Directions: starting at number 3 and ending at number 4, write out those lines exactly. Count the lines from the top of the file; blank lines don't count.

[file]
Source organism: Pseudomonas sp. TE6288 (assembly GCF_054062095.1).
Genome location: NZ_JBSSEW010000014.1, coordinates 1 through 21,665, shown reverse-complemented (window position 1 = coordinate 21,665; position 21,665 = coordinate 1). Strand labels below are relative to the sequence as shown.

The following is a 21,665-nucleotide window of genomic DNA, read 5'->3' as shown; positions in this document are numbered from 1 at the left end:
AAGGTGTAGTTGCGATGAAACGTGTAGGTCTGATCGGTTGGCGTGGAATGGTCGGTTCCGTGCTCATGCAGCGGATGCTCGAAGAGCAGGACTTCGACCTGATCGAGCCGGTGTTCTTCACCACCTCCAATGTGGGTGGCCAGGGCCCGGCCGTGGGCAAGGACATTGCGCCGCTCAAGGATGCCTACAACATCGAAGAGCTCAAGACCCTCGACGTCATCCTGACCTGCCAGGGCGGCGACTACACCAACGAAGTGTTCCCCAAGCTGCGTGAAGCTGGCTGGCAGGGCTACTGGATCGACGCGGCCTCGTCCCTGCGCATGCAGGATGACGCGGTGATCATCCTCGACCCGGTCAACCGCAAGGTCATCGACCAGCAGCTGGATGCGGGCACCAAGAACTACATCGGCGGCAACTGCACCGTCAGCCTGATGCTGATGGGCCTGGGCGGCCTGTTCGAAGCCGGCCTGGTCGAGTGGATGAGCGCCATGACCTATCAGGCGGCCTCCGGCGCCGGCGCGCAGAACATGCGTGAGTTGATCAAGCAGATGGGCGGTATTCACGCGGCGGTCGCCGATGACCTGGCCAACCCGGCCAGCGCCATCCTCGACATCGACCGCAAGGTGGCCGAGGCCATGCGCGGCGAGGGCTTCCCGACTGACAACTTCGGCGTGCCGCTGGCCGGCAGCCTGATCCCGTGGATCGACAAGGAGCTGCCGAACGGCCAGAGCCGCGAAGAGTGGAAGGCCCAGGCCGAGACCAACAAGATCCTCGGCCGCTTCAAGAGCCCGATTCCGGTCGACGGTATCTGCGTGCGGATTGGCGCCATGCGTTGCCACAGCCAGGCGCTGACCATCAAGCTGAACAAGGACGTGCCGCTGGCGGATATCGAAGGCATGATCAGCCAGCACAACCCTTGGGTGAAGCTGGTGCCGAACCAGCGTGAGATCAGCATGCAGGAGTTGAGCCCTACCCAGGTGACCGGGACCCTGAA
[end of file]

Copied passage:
The following is a 21,665-nucleotide window of genomic DNA, read 5'->3' as shown; positions in this document are numbered from 1 at the left end:
AAGGTGTAGTTGCGATGAAACGTGTAGGTCTGATCGGTTGGCGTGGAATGGTCGGTTCCGTGCTCATGCAGCGGATGCTCGAAGAGCAGGACTTCGACCTGATCGAGCCGGTGTTCTTCACCACCTCCAATGTGGGTGGCCAGGGCCCGGCCGTGGGCAAGGACATTGCGCCGCTCAAGGATGCCTACAACATCGAAGAGCTCAAGACCCTCGACGTCATCCTGACCTGCCAGGGCGGCGACTACACCAACGAAGTGTTCCCCAAGCTGCGTGAAGCTGGCTGGCAGGGCTACTGGATCGACGCGGCCTCGTCCCTGCGCATGCAGGATGACGCGGTGATCATCCTCGACCCGGTCAACCGCAAGGTCATCGACCAGCAGCTGGATGCGGGCACCAAGAACTACATCGGCGGCAACTGCACCGTCAGCCTGATGCTGATGGGCCTGGGCGGCCTGTTCGAAGCCGGCCTGGTCGAGTGGATGAGCGCCATGACCTATCAGGCGGCCTCCGGCGCCGGCGCGCAGAACATGCGTGAGTTGATCAAGCAGATGGGCGGTATTCACGCGGCGGTCGCCGATGACCTGGCCAACCCGGCCAGCGCCATCCTCGACATCGACCGCAAGGTGGCCGAGGCCATGCGCGGCGAGGGCTTCCCGACTGACAACTTCGGCGTGCCGCTGGCCGGCAGCCTGATCCCGTGGATCGACAAGGAGCTGCCGAACGGCCAGAGCCGCGAAGAGTGGAAGGCCCAGGCCGAGACCAACAAGATCCTCGGCCGCTTCAAGAGCCCGATTCCGGTCGACGGTATCTGCGTGCGGATTGGCGCCATGCGTTGCCACAGCCAGGCGCTGACCATCAAGCTGAACAAGGACGTGCCGCTGGCGGATATCGAAGGCATGATCAGCCAGCACAACCCTTGGGTGAAGCTGGTGCCGAACCAGCGTGAGATCAGCATGCAGGAGTTGAGCCCTACCCAGGTGACCGGGACCCTGAA